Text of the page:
Corker’s Re­tire­ment May Change GSE Re­form Cal­cu­lus

Sen. Bob Corker’s de­par­ture at the end of next year puts a dead­line of sorts on his ef­forts to un­wind and re­place Fan­nie Mae and Fred­die Mac.

National Mortgage News - - Compliance & Regulation - By kate berry and rob black­well

sen. bob corker, r-tenn., a key voice in the de­bate over hous­ing fi­nance re­form and one of the Se­nate Bank­ing Com­mit­tee’s most in­flu­en­tial mem­bers, an­nounced last month that he will not seek re-elec­tion in 2018.

His de­par­ture puts a dead­line of sorts on his on­go­ing ef­forts to un­wind and re­place Fan­nie Mae and Fred­die Mac, an en­deavor he started in earnest four years ago but which so far has failed to gain trac­tion. Corker and Sen. Mark Warner, D-Va., have been the driv­ing force be­hind a bill to elim­i­nate the gov­ern­ment-spon­sored en­ter­prises and re­place them with pri­vate firms backed by a cat­a­strophic gov­ern­ment guar­an­tee.

It re­mains un­clear whether Corker can help make that vi­sion a re­al­ity in the re­main­ing 15 months he has left in of­fice.

“It puts a dead­line on ev­ery­thing he wants done,” said Karen Shaw Petrou, man­ag­ing part­ner at Fed­eral Fi­nan­cial An­a­lyt­ics, who called him one of the “most knowl­edge­able” pol­i­cy­mak­ers on the is­sue.

Jim Par­rott, a non­res­i­dent fel­low at the Ur­ban In­sti­tute and for­mer se­nior ad­viser at the Na­tional Eco­nomic Coun­cil in the Obama ad­min­is­tra­tion, noted that next year is also the last chance for House Fi­nan­cial Ser­vices Com­mit­tee Chair­man Jeb Hen­sar­ling to sig­nif­i­cantly shape GSE re­form, be­cause he faces a GOP term limit as the head of the panel.

“With next year Hen­sar­ling’s last as chair­man and Corker’s last in the Se­nate, we may ac­tu­ally see this get more of a push than any­one ex­pected,” Par­rott said.

Yet it’s not clear that there is enough sup­port to pass a bill on a topic as com­pli­cated and di­vi­sive as this.

“There sim­ply isn’t the path to pas­sage in this Congress,” said Isaac Boltan­sky, di­rec­tor of pol­icy re­search at Com­pass Point Re­search & Trad­ing.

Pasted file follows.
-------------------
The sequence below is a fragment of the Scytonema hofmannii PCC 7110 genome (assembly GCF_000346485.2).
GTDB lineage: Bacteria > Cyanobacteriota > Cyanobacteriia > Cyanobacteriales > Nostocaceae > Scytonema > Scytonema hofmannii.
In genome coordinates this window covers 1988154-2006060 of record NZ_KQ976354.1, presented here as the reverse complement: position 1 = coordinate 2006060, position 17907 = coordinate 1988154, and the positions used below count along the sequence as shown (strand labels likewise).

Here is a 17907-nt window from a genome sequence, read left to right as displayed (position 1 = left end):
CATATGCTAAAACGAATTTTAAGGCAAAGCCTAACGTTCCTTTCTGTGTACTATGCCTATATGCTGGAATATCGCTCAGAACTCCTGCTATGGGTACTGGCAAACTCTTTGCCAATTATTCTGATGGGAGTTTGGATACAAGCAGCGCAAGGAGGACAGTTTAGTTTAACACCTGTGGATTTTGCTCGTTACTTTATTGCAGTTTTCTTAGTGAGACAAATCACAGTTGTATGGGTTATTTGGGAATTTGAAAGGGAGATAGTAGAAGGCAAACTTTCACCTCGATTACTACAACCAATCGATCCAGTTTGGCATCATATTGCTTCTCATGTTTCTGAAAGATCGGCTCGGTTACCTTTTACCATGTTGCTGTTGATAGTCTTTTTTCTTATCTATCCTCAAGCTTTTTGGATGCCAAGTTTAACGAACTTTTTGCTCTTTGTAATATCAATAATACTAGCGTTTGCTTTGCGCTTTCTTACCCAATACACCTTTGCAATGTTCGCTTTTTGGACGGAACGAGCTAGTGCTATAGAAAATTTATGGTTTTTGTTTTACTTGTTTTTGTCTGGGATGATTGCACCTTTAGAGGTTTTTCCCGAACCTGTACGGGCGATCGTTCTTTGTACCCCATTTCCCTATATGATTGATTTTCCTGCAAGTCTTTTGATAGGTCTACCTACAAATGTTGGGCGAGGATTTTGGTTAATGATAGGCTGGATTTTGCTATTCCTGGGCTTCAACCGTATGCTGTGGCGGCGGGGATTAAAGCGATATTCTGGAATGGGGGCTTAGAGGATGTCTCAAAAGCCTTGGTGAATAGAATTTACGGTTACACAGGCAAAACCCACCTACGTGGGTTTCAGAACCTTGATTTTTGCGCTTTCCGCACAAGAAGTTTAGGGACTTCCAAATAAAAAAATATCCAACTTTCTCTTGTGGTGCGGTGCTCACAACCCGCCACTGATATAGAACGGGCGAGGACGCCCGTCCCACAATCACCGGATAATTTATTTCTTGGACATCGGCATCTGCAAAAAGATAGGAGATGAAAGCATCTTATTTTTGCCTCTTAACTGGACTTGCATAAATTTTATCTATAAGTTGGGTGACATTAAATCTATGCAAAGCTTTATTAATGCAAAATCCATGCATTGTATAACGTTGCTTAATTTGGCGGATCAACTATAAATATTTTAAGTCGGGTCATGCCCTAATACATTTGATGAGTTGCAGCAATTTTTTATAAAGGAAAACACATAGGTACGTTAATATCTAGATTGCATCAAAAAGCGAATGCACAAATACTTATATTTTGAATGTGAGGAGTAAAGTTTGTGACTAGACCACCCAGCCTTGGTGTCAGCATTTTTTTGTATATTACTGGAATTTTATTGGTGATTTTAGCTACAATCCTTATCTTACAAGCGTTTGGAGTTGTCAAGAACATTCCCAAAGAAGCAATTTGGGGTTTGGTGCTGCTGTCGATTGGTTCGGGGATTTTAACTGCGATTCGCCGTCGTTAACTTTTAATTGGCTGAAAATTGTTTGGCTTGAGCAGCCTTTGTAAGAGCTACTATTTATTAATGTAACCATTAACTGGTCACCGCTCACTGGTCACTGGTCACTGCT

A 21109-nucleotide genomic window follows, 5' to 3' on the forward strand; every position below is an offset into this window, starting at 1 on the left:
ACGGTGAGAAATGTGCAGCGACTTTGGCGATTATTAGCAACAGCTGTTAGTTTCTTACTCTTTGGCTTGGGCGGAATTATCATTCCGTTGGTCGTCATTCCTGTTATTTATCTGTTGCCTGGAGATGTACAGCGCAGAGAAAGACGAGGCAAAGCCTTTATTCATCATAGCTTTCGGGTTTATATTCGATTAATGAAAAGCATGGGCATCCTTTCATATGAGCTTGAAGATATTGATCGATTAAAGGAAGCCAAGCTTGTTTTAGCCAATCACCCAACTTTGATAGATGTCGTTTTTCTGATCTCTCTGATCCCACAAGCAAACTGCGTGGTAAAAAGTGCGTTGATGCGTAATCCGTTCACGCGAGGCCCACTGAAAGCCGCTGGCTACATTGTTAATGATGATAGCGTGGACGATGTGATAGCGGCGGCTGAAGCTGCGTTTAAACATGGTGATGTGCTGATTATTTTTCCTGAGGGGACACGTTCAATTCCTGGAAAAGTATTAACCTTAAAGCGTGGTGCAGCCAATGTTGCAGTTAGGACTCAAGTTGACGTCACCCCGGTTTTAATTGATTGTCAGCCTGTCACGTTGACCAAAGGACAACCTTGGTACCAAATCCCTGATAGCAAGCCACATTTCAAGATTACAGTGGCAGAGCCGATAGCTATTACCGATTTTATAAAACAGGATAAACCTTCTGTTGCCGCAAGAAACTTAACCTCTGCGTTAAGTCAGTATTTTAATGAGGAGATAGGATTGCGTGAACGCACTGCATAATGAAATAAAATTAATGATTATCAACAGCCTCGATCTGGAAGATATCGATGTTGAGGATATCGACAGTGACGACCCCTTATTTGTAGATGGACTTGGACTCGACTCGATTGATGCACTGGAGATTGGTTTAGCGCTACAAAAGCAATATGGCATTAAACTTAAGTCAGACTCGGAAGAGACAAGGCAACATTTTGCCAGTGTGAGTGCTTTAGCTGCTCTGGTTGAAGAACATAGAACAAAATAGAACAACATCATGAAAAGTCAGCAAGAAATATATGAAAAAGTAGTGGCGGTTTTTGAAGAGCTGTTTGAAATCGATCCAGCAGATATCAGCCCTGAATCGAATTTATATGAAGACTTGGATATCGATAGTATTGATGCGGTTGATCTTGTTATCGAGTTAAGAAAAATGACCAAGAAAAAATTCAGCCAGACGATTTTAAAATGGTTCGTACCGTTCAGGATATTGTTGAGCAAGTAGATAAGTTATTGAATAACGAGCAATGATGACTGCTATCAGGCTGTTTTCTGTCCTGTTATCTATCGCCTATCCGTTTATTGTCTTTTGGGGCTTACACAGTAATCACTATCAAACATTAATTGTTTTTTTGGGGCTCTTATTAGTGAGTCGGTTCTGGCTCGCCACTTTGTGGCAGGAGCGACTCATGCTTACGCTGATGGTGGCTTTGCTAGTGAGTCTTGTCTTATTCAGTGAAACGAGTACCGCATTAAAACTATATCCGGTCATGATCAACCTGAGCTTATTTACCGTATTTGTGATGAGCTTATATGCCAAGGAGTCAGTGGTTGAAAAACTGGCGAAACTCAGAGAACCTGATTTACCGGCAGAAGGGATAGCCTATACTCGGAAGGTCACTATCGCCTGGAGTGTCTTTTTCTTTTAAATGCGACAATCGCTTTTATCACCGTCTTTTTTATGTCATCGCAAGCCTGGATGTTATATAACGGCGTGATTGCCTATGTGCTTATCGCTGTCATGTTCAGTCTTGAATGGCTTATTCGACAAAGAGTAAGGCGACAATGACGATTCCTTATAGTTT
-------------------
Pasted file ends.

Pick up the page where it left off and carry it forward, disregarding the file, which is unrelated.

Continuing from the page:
Cam Fine, pres­i­dent of the In­de­pen­dent Com­mu­nity Bankers of Amer­ica, which has clashed with Corker over GSE re­form in the past, said that “align­ing all the com­pet­ing ap­proaches in light of the gen­eral paralysis that is grip­ping Congress will be a heavy lift.”

“Cer­tainly, if it doesn’t get done by late spring, then it prob­a­bly won’t get done be­fore the elec­tion,” Fine said. “And then with Corker gone, a key ad­vo­cate for his ap­proach to re­form will be gone.”

Still, Corker’s vi­sion may out­live his time in the Se­nate. Se­nate Bank­ing Com­mit­tee Chair­man Mike Crapo has sup­ported a ver­sion of the Corker-Warner bill in the past, and is widely ex­pected to push a sim­i­lar struc­ture when he un­veils a bill. Other al­lies like Warner will re­main in the Se­nate past 2018.

For his part, Warner lamented Corker’s de­par­ture, prais­ing him as a pol­i­cy­maker will­ing to work across the aisle.

“We have worked closely to­gether on a num­ber of bud­get and bank­ing-re­lated is­sues, par­tic­u­larly hous­ing fi­nance re­form,” Warner said in a press re­lease. “No mat­ter the chal­lenge, you can al­ways count on Sen­a­tor Corker to bring a rea­soned, thought­ful ap­proach, and to make de­ci­sions based not on par­ti­san­ship but on what he be­lieves is in the best in­ter­ests of the Amer­i­can peo­ple.”

In­deed, that may be the larger im­pact on Congress as a whole. Corker was a pol­icy wonk, will­ing to dive into the de­tails of an is­sue and not give in to knee-jerk par­ti­san re­ac­tions. He was a key player

in de­vel­op­ing parts of the Dodd-Frank Act of 2010, for ex­am­ple, even though he ul­ti­mately voted against it. Corker’s work helped in­form the Fed­eral De­posit In­sur­ance Corp.’s new pow­ers to take down and un­wind a fail­ing bank­ing com­pany.

More­over, GSE re­form is a tricky sub­ject that many law­mak­ers would just as soon avoid.

“Corker was the kind of guy who wanted to stay late at work and he was a mod­er­ate and an ally in work­ing with the Democrats,” said Chris Whalen, chair­man and founder of Whalen Global Ad­vi­sors, an ad­vi­sory firm fo­cused on banks and the mort­gage sec­tor.

If Corker leaves with­out fin­ish­ing GSE re­form, it’s un­clear if there will be an­other law­maker will­ing to take his place. Cer­tainly, other groups are li­able to make a push for their own vi­sion of GSE re­form.

For ex­am­ple, the Main Street GSE Re­form Coali­tion wants to end the GSE con­ser­va­tor­ship that be­gan in 2008 but en­act a min­i­mum amount of re­form. The coali­tion wants to cre­ate a cap­i­tal buf­fer for Fan­nie and Fred­die and en­sure equal ac­cess and pric­ing for small lenders.

Corker “has been very ac­tive on the is­sue but I’m not cer­tain as to what the im­pact will be on GSE re­form,” said Glen Corso, ex­ec­u­tive di­rec­tor of the Com­mu­nity Mort­gage Lenders of Amer­ica, part of the Main Street coali­tion.

Yet GSE re­form can­not be de­layed in­def­i­nitely. The GSEs are run­ning low on cap­i­tal and their reg­ula- tor, the Fed­eral Hous­ing Fi­nance Agency, will have to choose be­tween con­tin­u­ing to sweep the en­ter­prises’ prof­its into the Trea­sury De­part­ment or al­low­ing them to re­build cap­i­tal. If they run out of funds, it would force Fan­nie and Fred­die to bor­row from the Trea­sury.

“It’s only a mat­ter of time be­fore Fan­nie and Fred­die blow up, be­cause any in­sti­tu­tion as big as GSEs on zero cap­i­tal is on life sup­port,” Petrou said.

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